WASHINGTON — Melvin Bledsoe, speaking in his deep Tennessee accent at a House Homeland Security Committee hearing on the domestic radicalization of U.S. Muslims, said his son Carlos "was captured by people best described as hunters" after he converted to Islam.
"He was manipulated and lied to," Bledsoe said, recalling the events that he said led to his son's alleged attack on an Army recruiting station and the death of a soldier.
His testimony that his son was radicalized by Muslims in Tennessee bolstered assertions by the committee chairman, Rep. Peter King, R-N.Y., that more needs to be done to investigate radical U.S. Muslims and convince Islamic leaders that they must cooperate with authorities.
But prosecutors in Little Rock, Ark., where the 2009 shooting occurred, tell a different story. They think Carlos Bledsoe, now known as Abdulhakim Mujahid Muhammad, was radicalized while in Yemen, where he spent time with extremists in jail, and they have not charged him with terrorism. Rather, he probably will go on trial later this year on a state charge of capital murder.
That dispute symbolized the divide over the hearing, the first in a series that critics of King — Democrats on the panel, as well as leading Muslim officials — said could exacerbate the problem of homegrown terrorism rather than help end it.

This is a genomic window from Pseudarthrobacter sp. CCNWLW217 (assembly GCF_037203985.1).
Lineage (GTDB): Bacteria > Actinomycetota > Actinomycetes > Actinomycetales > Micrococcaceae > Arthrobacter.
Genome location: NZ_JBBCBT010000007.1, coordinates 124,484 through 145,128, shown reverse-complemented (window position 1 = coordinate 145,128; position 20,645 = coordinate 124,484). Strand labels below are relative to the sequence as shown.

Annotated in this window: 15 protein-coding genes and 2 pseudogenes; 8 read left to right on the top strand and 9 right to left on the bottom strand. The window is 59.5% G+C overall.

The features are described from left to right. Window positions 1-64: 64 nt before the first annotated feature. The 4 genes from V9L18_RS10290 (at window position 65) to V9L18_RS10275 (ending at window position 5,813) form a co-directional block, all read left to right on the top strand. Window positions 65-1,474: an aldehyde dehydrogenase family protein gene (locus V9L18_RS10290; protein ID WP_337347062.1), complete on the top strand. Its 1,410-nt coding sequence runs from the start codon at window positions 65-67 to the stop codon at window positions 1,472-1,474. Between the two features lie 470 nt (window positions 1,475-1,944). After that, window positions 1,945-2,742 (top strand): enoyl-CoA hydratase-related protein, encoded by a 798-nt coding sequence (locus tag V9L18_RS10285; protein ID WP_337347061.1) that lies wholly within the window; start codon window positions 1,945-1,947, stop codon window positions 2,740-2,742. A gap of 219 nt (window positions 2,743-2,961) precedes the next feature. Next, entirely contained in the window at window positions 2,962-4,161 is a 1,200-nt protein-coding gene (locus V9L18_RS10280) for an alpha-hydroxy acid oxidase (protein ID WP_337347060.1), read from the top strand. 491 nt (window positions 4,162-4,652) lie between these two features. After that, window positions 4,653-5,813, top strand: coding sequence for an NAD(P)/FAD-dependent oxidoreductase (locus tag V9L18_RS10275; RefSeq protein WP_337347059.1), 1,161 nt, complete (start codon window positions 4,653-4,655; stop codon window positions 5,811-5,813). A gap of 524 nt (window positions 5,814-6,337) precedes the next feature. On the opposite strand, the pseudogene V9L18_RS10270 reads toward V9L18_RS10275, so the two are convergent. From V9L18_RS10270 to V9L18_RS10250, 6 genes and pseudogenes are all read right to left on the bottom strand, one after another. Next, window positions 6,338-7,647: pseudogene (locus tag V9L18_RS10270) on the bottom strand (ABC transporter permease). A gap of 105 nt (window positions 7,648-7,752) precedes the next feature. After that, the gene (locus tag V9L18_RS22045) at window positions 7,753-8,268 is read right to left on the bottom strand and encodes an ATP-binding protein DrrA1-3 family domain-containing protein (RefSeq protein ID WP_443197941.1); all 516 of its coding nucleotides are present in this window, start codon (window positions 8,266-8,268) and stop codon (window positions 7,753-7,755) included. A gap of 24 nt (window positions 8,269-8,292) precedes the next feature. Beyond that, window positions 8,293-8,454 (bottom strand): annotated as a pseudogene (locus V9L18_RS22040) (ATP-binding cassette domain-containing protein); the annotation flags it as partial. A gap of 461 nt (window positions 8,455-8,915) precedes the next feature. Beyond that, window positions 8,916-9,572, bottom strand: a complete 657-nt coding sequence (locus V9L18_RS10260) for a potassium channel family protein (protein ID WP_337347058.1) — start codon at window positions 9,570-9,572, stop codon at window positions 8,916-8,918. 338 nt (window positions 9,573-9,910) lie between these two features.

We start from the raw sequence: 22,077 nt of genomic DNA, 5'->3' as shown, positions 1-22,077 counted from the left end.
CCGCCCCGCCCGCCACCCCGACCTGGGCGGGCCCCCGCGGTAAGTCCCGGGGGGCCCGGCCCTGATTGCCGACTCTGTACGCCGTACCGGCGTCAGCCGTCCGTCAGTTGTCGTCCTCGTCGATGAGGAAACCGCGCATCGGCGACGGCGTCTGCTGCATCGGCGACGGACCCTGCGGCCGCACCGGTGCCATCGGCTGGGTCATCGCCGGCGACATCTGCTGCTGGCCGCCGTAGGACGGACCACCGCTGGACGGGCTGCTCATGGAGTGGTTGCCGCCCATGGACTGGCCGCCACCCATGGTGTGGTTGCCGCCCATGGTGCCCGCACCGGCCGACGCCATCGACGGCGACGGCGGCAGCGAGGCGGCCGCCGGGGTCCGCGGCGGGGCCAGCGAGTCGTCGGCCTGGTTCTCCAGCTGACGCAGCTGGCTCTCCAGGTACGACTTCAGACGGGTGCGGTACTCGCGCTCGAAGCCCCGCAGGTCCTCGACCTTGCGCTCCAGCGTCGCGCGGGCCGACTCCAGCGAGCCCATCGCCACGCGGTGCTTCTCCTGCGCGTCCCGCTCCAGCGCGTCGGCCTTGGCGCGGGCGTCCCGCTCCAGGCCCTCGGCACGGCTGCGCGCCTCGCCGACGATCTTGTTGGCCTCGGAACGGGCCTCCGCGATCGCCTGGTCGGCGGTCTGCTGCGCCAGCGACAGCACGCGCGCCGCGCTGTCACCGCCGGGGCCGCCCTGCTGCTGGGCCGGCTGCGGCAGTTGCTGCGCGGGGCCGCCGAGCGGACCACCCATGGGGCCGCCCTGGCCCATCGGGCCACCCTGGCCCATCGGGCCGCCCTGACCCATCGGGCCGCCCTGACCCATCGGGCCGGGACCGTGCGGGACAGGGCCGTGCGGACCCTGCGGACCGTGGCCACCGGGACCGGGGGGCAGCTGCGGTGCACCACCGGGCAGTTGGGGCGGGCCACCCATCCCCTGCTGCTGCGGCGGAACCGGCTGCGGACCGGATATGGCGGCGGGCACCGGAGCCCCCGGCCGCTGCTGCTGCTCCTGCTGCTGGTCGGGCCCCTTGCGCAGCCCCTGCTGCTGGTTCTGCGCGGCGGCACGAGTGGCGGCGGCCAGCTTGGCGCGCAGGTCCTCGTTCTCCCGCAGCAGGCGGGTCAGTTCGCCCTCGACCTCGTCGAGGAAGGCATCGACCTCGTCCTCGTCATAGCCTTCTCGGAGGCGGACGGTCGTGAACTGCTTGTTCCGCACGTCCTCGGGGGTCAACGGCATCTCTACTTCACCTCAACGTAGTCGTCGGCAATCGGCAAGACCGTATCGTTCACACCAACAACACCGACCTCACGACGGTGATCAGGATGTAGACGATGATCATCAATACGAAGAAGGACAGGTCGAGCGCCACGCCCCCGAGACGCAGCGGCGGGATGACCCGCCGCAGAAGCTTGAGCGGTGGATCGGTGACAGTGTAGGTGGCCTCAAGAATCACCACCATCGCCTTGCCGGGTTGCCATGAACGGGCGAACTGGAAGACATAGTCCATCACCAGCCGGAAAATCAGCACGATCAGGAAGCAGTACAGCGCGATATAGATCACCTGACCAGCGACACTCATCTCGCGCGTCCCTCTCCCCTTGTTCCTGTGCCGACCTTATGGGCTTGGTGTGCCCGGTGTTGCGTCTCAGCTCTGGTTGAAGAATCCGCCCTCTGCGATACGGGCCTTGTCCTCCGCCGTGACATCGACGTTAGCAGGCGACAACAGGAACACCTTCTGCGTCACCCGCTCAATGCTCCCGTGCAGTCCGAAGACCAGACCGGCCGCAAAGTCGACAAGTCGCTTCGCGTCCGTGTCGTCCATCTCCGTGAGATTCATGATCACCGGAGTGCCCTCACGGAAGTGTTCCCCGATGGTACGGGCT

King blasted his critics, saying they have engaged in "paroxysms of rage and hysteria," and he vowed to continue with his inquiry, saying that "to back down would be a craven surrender to political correctness" and that there was "nothing radical or un-American" in the hearings.
"Indeed, congressional investigation of Muslim-American radicalization is the logical response to the repeated and urgent warnings which the Obama administration has been making in recent months," he said.
King quoted top Obama administration officials as attesting to the threat of homegrown terrorism, listing a half-dozen American citizens and residents accused of plotting or carrying out violence in the name of Islam since 2009.
Los Angeles County Sheriff Leroy Baca testified about his efforts to build bonds with the Islamic community. He joined the Democrats in warning against narrowly focusing on one religion. And he cited new studies that say there have been 77 terror plots by "domestic, non-Muslim perpetrators" since the Sept. 11, 2001, attacks, compared with only 41 by "both domestic and international Muslim perpetrators."
Baca said that soon after the Sept. 11 attacks, many Muslim leaders and organizations in Southern California promptly offered to work with police to help ferret out other potential terrorists.
One committee member, Rep. Chip Cravaack, R-Minn., questioned Baca about his department's interaction with the Council on American-Islamic Relations, or CAIR. "You are aware this is a Hamas and Muslim Brotherhood entity," Cravaack said, in one of the more theatrical confrontations.
"No, I'm not aware of that," Baca replied.
"Basically, you're dealing with a terrorist organization," Cravaack continued, citing an FBI report from a 1993 meeting of Hamas members and a pair of CAIR founders. "They might be using you, sir, to implement their goals."